I’ve made some bad choices in my life, but eating Russian airport food may be among the worst. The Fella and I had what turned out to be 13.5 hours to burn in the Moscow airport (I miscalculated my former estimate because of Daylight Savings). What do you do when you’re stuck in an enormous food court for 13 hours? You eat.
We started our adventure off with a tea latte and some blintzes, which I now know are called ‘pancakes’ in Runglish. They were pretty good. Things took a turn for the worst when The Fella wanted to try a sandwich shop. I pointed at the first thing on the menu. A hot dog, which I didn’t realize came in dill-mustard mashed potatoes and wrapped in a tortilla. It wasn’t good by any means.
It could have been the hotdog. Or it could have been the unnamable meal we were served on the plane, but by the time we got to our Tel Aviv abode, I was ready to rid myself of all of my internal organs.
I’ve had food poisoning before, but never like this. I’m not going to go into graphic detail, but I will tell you that I woke Roy up in the middle of the night to go to a drug store to get me some electrolytes-stat, but told him he wasn’t allowed to go into our bathroom, for fear he would divorce me.
The Fella’s first stop was the police department, where he asked for a ride (we hadn’t exchanged money yet, so he couldn’t take a cab), but he was turned down. He found a cabbie who would take him to the drugstore without the cash—so nice—and purchased all sorts of pills that I promptly threw up. I’ve been living on electrolyte tablets for most of the day, and was able to eat a whole grain pita toward the end of the day.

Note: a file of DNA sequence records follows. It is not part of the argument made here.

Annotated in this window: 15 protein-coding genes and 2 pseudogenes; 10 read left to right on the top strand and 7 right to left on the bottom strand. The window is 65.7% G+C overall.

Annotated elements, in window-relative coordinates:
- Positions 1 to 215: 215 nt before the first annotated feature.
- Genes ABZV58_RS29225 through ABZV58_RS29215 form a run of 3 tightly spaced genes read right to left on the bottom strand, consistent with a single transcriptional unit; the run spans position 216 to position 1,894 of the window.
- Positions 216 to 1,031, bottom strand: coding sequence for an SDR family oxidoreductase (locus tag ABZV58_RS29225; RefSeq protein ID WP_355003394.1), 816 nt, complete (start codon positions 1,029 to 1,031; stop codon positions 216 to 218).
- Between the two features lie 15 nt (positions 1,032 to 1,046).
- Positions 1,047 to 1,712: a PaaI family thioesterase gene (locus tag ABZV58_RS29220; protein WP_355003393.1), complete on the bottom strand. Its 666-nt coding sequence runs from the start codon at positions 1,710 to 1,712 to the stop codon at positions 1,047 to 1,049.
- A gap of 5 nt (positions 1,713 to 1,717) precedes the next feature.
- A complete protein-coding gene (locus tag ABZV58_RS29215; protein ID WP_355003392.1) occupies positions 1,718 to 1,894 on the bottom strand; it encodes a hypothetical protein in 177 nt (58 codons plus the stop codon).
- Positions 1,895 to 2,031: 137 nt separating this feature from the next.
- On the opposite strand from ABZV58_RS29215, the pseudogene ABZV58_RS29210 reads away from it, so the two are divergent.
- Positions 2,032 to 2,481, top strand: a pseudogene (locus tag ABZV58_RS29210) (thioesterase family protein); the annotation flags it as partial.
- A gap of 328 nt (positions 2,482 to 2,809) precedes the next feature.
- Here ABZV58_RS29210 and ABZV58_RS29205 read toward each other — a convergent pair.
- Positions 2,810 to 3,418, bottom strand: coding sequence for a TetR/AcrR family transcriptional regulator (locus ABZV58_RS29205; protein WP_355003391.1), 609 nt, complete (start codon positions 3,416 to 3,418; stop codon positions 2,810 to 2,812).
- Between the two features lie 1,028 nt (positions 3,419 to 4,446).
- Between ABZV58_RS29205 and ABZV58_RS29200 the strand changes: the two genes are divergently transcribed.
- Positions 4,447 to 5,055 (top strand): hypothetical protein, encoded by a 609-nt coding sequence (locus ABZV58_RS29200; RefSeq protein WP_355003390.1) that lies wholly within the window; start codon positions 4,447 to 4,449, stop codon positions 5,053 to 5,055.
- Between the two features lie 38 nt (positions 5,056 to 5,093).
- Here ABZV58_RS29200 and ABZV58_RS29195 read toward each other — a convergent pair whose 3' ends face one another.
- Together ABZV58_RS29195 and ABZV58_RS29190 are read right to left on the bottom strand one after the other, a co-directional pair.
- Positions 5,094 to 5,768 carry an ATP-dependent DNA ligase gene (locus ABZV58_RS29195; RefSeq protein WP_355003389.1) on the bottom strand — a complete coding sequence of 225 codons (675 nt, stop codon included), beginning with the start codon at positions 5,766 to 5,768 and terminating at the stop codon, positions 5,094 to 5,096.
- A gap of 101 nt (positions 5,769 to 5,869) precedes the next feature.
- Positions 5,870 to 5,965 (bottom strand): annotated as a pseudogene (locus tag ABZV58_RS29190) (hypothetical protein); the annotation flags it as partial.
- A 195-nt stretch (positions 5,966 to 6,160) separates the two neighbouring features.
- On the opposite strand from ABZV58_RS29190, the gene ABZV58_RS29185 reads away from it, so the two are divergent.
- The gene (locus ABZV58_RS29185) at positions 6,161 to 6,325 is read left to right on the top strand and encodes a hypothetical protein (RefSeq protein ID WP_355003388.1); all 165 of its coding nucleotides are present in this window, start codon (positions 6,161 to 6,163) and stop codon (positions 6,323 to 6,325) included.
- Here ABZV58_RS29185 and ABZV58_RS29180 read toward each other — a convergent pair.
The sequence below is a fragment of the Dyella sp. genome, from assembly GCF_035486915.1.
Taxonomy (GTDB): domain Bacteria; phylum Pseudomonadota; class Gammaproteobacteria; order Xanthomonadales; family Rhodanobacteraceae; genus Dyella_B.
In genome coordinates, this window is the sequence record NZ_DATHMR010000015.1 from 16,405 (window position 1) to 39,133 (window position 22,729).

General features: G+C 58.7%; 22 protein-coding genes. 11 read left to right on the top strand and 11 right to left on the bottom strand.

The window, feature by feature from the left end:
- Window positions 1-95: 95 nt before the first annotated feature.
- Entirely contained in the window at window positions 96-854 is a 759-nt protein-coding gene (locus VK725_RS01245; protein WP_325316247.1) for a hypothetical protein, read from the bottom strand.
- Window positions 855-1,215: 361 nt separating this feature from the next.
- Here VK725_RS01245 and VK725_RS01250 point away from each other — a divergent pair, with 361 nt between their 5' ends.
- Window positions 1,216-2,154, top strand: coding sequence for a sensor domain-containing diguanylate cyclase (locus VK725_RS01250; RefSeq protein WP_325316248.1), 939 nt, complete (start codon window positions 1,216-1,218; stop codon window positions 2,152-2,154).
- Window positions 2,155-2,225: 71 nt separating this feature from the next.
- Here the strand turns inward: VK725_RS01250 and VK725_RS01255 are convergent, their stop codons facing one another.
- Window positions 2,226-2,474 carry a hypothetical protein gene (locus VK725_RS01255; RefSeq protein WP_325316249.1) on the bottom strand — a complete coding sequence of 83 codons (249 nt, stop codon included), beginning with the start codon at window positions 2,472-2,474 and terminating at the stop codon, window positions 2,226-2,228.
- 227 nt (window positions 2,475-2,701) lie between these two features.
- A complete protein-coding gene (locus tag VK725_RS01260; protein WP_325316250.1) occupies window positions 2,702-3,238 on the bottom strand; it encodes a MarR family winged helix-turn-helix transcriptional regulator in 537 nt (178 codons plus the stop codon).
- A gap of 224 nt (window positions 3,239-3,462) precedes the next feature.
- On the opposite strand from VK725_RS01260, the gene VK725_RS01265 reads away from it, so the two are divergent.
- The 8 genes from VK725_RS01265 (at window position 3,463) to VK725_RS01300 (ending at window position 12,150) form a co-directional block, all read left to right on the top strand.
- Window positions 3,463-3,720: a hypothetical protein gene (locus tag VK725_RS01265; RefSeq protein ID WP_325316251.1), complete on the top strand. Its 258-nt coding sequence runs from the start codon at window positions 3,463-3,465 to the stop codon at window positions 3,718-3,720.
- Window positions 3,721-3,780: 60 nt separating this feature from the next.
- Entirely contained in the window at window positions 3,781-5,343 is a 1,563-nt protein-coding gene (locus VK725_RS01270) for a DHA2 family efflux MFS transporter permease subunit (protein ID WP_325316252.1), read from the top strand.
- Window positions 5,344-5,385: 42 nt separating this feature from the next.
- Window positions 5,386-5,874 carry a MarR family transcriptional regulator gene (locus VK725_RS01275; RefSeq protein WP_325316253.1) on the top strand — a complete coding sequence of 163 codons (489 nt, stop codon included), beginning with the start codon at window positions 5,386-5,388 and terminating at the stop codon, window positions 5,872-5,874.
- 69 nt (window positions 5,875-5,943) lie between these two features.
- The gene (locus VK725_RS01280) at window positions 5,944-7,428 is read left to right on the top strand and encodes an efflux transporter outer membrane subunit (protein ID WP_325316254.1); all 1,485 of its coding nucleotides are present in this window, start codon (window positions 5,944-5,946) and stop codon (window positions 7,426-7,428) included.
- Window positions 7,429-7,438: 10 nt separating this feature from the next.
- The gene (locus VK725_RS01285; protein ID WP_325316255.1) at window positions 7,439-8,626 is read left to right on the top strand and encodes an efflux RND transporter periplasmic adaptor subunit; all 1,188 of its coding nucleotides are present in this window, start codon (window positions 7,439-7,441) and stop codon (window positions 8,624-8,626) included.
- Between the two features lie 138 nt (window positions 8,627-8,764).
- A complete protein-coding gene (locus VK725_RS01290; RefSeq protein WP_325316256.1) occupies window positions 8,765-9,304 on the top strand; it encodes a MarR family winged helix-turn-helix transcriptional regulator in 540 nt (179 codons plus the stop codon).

What’s most embarrassing is that the first time I met Roy’s friends, I had gotten some weird eye infection in my travels and had a fever and a pus-spewing eye. So, obviously when I met up with this time I vommed all over.
I have bad travel karma. His friends must think I’m the worst.
We were supposed to go to Roy’s former boss and mentor’s house for Shabbat dinner tonight followed by a nighttime tour of Jerusalem, but I sent him along without me—I needed the rest and didn’t want to ruin his night. Plus, without me, they’re all free to speak in Hebrew, which makes things a bit easier. Although, honestly, everyone here speaks English better than many native speakers I know.
The first day of our trip is a bust, but hopefully the next 10 days will be easy sailing. It would be such a shame if I don’t get to gorge on Israeli food while I’m here, they have the world’s best dairy and some amazing produce.
In between naps I’m watching Israeli cooking shows.